Commissioner of Patents and Trademarks
Patent and Trademark Office (P.T.O.)
RE: TRADEMARK APPLICATION OF TOKIWA MFG. CO., LTD.
Serial No. 74-068,352 [FN1]
August 27, 1991
*1 Petition Filed: January 4, 1991
Filing Date: June 12, 1990 [FN2]
Attorney for Petitioner
Gordon D. Coplein
Darby & Darby P.C.
Jeffrey M. Samuels
Assistant Commissioner for Trademarks
Tokiwa Mfg. Co., Ltd. has petitioned the Commissioner to grant a filing date of June 12, 1990 to the above-captioned application. Trademark Rule 2.146(a)(3) provides the authority for the requested review.
Petitioner filed an application pursuant to Section 1(a) of the Trademark Act, to register the above-identified trademark on June 12, 1990. Subsequently, on December 12, 1990, the filing date was cancelled and the papers were returned to the petitioner. In the Notice of Incomplete Trademark Application, the Supervisor of the Trademark Application Section stated that the application did not satisfy all of the requirements set forth in 37 C.F.R. Section 2.21(a) necessary to receive a filing date. In particular, it was noted that the goods or services in connection with which the mark is used, or is intended to be used, had not been identified in accordance with Trademark Rule 2.21(a)(4).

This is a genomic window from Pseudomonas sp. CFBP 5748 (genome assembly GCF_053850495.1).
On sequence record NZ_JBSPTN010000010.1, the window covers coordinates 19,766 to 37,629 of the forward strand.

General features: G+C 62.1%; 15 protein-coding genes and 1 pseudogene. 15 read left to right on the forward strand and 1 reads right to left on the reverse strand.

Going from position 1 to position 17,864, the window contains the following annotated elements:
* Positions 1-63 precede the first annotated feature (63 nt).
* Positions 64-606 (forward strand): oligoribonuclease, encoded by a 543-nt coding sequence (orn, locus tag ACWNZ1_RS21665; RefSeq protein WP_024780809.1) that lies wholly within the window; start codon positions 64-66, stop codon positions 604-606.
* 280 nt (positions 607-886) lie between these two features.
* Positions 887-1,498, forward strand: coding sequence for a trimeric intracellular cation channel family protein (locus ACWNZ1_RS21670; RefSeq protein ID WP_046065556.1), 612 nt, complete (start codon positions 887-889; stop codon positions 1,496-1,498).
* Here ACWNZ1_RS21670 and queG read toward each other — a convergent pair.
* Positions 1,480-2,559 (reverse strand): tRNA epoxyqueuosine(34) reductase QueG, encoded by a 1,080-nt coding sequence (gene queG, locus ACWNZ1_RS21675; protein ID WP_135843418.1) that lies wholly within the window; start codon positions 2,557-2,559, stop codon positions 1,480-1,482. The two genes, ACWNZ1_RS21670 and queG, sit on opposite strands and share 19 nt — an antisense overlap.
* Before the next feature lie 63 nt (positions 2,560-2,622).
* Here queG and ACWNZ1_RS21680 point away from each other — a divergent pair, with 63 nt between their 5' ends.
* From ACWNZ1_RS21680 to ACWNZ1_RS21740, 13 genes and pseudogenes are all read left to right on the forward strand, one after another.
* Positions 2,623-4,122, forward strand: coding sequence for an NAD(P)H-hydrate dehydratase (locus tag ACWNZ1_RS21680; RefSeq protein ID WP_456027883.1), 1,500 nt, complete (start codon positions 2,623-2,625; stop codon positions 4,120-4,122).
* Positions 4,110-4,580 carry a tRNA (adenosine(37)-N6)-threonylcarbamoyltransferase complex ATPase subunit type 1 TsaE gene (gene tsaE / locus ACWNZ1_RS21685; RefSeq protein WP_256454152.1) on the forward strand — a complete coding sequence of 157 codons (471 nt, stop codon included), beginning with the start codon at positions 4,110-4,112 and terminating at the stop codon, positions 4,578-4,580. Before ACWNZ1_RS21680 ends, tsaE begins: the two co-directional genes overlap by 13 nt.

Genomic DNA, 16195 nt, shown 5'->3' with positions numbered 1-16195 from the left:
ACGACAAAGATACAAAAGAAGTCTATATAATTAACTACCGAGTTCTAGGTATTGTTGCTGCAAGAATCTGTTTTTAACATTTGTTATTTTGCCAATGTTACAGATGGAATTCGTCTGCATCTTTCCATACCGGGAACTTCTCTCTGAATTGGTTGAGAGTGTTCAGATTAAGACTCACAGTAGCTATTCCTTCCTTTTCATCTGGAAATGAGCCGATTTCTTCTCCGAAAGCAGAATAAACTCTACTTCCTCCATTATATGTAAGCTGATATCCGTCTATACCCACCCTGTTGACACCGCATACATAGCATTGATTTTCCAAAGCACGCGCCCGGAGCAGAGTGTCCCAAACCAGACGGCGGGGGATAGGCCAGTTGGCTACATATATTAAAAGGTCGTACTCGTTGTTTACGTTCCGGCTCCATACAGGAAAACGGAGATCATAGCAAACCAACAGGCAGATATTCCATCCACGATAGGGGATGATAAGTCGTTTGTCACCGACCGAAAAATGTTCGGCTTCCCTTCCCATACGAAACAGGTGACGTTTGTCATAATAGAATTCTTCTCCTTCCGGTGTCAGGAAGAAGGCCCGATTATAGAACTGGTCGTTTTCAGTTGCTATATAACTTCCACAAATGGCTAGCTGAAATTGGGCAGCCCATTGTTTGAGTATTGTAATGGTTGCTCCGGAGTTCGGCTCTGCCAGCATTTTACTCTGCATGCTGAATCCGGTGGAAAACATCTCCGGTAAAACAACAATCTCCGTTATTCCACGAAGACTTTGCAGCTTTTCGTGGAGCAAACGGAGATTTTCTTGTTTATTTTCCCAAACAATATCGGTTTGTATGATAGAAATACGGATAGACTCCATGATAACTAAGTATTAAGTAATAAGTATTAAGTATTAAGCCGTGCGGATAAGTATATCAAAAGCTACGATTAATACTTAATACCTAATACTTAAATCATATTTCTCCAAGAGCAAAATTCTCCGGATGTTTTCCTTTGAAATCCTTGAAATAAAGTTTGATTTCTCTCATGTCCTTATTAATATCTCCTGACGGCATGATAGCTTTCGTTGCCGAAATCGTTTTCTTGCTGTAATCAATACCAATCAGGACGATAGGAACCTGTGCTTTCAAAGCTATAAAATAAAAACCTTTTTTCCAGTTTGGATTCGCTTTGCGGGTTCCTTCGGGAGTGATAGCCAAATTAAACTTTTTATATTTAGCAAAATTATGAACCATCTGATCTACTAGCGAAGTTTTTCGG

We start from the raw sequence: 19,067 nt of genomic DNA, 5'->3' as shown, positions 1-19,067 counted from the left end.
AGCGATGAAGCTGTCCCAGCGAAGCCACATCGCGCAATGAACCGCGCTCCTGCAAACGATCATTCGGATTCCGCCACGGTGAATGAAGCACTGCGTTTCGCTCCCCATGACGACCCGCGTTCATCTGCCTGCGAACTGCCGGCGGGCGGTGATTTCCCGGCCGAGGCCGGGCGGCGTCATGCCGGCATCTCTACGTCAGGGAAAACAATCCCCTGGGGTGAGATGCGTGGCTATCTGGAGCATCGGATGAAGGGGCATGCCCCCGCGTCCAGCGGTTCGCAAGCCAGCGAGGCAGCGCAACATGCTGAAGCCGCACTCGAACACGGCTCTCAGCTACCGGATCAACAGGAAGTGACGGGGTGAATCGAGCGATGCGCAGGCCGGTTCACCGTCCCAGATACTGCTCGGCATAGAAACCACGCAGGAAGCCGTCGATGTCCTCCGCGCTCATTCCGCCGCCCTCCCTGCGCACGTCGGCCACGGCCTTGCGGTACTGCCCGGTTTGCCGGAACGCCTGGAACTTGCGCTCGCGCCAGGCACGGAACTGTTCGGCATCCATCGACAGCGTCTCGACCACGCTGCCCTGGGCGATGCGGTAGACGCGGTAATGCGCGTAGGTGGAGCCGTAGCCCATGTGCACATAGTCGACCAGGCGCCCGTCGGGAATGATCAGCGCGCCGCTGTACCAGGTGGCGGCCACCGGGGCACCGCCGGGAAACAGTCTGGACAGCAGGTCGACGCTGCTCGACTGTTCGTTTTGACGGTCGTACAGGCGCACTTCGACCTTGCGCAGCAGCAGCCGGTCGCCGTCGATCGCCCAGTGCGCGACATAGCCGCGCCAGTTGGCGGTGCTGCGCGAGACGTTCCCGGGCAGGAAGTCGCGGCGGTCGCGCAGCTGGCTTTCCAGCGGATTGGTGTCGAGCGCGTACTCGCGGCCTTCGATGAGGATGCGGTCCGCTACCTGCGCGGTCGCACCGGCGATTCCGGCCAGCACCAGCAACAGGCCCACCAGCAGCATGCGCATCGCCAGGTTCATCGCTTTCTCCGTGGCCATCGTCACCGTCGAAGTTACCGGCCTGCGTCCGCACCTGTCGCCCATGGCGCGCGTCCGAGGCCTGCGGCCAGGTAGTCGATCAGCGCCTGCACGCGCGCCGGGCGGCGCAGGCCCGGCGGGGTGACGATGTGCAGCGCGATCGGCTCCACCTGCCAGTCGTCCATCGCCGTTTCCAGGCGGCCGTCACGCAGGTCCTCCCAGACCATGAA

Although Petitioner utilized its own application format rather than completing the Patent and Trademark Office form, it appears that Petitioner's application was, in fact, stylized after the Office form incorporating a fill- in-the-blank type of format.
The above-identified applicant, on information and belief, has adopted and is using the trademark shown in the accompanying drawing for:
Petitioner, failed to list any information in this section of the application, leaving a blank where the goods or services were to be identified. Petitioner filled in all other pertinent portions of its application papers, including the method of use clause where it specified that "[t]he mark is used by applying it to Parts and Accessory [sic] of Piano Action (Striking Mechanism) such as 'shank', 'flange', 'wippen' and 'backcheck' and five (5) specimens showing the mark as actually used are presented herewith." Additionally, the heading to the drawing page contains, among other things, the following statement: